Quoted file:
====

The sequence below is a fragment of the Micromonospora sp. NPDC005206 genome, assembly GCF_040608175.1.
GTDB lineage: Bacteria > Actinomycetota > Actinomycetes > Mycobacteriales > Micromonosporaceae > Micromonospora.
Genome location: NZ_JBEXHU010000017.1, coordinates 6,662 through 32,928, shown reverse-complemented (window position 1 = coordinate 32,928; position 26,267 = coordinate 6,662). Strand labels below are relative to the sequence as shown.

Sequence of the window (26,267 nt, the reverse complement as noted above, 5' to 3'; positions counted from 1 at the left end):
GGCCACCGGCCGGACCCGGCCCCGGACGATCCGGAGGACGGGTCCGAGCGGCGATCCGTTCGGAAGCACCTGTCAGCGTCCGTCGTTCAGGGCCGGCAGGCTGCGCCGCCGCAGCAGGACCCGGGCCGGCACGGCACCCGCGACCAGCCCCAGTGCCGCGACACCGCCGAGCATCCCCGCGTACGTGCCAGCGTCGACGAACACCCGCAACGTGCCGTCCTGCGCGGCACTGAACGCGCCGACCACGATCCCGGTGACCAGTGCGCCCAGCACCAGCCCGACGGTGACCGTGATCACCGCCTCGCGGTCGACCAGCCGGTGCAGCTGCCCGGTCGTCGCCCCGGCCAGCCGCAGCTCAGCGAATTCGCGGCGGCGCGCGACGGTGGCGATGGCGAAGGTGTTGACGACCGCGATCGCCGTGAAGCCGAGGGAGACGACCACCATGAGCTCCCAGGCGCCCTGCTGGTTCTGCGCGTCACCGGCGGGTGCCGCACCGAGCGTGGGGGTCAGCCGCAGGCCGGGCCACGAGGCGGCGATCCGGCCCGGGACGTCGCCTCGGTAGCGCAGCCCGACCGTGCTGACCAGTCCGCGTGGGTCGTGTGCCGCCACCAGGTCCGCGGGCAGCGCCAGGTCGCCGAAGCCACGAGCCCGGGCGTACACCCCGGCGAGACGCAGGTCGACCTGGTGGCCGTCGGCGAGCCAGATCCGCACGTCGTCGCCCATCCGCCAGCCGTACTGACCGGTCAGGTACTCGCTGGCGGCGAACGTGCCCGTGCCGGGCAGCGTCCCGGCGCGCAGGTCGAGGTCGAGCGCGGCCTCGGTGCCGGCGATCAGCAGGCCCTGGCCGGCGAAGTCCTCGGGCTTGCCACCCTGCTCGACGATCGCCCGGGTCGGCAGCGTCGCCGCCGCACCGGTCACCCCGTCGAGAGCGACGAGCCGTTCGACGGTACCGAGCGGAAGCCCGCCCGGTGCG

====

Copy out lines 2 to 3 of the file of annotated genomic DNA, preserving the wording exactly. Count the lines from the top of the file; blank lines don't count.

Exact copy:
GTDB lineage: Bacteria > Actinomycetota > Actinomycetes > Mycobacteriales > Micromonosporaceae > Micromonospora.
Genome location: NZ_JBEXHU010000017.1, coordinates 6,662 through 32,928, shown reverse-complemented (window position 1 = coordinate 32,928; position 26,267 = coordinate 6,662). Strand labels below are relative to the sequence as shown.